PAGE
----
However, when one of Dalton's daughters Mary becomes intoxicated, Bigger is forced to make life-threatening motifs which cause Bigger to be in many predicaments. He is then faced with the blind mother who walks into the room and instantly Bigger begins to panic because he realizes that he is in a room with an unconscious white woman, and begins to think about all the possible accusations that would be made if caught. “He wanted to knock her out the way and bolt from the room”. He’s intuition starts to kick in which causes him to feel irritable to get his way out of this situation any way as possible. “He held his hand over her mouth and his head was clocked at an angle that enabled him Mary and Mrs. Dalton by merely shifting his eyes. Mary mumbles and tried to rise again, frantically he caught a corner of pillow and put it to her mouth…”. Eventually, this reality leads to him try to cover up his mistake only to make it worst in the end. His uncontrollable withstands caused him to dig deeper in the hole making it harder for him to cover it.
In ending of book two and the beginning of book three, a crowd of angry white men and women stand and shout racial slurs at him to try demolish his self-esteem. The author uses forceful diction within the book to express the penetrating hatred within the characters to appeal to the reader’s perspective of provoking an inferior status. Relating back to the rat which symbolized both entrapments and to be implemented, it comes back to haunt Biggers fate from the beginning of the book. Just as the rat comes into Biggers house which is intruding normally like a predator it soon becomes the prey, just like Bigger being in the middle of the mob.
He then becomes trapped just like in the scene of him being confronted by the mob. “Round him surged a sea of noise. He opened his eyes a little and saw an array of faces, white and looming…’Lynch ‘I’m, Kill ‘I’m”. The slurs that are shouted among the people are overpowering him making him as if he isn’t already crushed by the animosity of the words that are shouted at him. Just like the rat in which was forced to surrender and give up without will and soon kilt, just like Bigger. “Kill that black ape!”, the “Black ape” has several meaning, but this term which is used in this setting to use to exemplify the belief of what the whites believe of African Americans. The ape being big, black and nasty is what the whites would symbolize for African Americans. Since whites believed that African Americans were from the decent of animals, we were socialized as being biologically inferior to whites knowing that we were closer to that species decent. This form of anger and profound hatred aided in the convection of Bigger and later caused him to be executed. “Now, Bigger, be a good bot. Just relax and take it easy”.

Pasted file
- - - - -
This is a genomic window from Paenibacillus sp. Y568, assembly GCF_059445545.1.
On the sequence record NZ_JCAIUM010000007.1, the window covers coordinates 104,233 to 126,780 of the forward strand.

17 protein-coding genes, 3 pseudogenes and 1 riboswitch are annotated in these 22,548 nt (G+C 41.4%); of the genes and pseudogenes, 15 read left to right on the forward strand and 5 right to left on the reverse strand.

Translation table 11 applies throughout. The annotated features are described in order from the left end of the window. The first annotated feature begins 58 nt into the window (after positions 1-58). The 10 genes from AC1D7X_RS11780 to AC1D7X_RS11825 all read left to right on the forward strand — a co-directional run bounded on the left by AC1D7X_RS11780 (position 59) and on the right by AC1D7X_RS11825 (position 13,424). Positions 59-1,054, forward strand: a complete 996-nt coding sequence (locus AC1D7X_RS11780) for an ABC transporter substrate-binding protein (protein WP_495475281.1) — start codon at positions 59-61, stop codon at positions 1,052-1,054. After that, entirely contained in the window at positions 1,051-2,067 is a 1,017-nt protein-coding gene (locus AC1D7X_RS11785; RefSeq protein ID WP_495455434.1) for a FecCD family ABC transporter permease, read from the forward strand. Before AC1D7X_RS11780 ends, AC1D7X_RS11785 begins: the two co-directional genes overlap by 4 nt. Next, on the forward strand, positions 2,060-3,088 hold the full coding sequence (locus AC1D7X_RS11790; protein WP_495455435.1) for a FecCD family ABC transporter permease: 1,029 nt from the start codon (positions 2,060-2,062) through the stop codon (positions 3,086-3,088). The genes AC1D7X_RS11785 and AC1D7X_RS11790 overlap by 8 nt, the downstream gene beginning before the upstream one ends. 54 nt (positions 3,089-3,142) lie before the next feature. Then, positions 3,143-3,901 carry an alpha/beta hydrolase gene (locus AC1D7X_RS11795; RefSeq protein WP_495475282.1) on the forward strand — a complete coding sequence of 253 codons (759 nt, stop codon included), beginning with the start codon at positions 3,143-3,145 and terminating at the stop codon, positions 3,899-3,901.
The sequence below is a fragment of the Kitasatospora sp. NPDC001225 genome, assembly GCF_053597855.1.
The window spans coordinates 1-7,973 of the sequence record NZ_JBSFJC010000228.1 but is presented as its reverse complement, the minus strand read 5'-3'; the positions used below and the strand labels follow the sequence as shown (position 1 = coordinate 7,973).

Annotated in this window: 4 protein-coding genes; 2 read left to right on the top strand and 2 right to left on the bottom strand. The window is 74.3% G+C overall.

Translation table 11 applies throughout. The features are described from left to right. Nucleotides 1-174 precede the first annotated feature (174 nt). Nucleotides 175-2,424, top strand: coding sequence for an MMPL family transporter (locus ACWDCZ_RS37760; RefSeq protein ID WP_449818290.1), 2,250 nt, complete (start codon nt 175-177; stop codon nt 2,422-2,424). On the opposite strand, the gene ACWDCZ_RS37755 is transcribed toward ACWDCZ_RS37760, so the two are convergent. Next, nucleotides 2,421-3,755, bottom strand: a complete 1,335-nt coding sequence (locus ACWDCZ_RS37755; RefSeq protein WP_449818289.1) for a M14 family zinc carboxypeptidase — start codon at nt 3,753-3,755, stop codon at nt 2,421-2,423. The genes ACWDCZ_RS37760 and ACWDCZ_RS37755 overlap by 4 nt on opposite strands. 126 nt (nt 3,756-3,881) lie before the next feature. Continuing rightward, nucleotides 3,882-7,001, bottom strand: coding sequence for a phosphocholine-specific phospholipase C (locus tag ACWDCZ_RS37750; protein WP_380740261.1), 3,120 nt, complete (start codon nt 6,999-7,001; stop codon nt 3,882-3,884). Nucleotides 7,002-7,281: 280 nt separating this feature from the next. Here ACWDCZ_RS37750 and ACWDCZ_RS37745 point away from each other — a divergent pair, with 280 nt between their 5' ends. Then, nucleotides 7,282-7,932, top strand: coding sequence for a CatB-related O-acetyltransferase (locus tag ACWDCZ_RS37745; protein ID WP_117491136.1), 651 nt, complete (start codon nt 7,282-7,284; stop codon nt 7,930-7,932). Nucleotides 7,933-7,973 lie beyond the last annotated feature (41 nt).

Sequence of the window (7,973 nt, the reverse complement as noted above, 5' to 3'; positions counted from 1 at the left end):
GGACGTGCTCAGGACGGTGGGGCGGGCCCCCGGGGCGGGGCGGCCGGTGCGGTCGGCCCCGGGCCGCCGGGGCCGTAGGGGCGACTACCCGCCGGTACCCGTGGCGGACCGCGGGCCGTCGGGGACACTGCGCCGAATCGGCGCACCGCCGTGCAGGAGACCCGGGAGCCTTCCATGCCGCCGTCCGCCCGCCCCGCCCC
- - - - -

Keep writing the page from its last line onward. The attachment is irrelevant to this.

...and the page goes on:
Although speech is impassionate, it does little as to convince the audience to see why what actions were made, and try to see the outcome of why Bigger is who he is. In the end, the novel includes the distant arguing of Max’s opinion to mention the dissent of Bigger being from an animal decent is not true, neither is he infatuated with any ape. Throughout his life he is condemned of being something he’s not being that he’s just like another person just like any white person.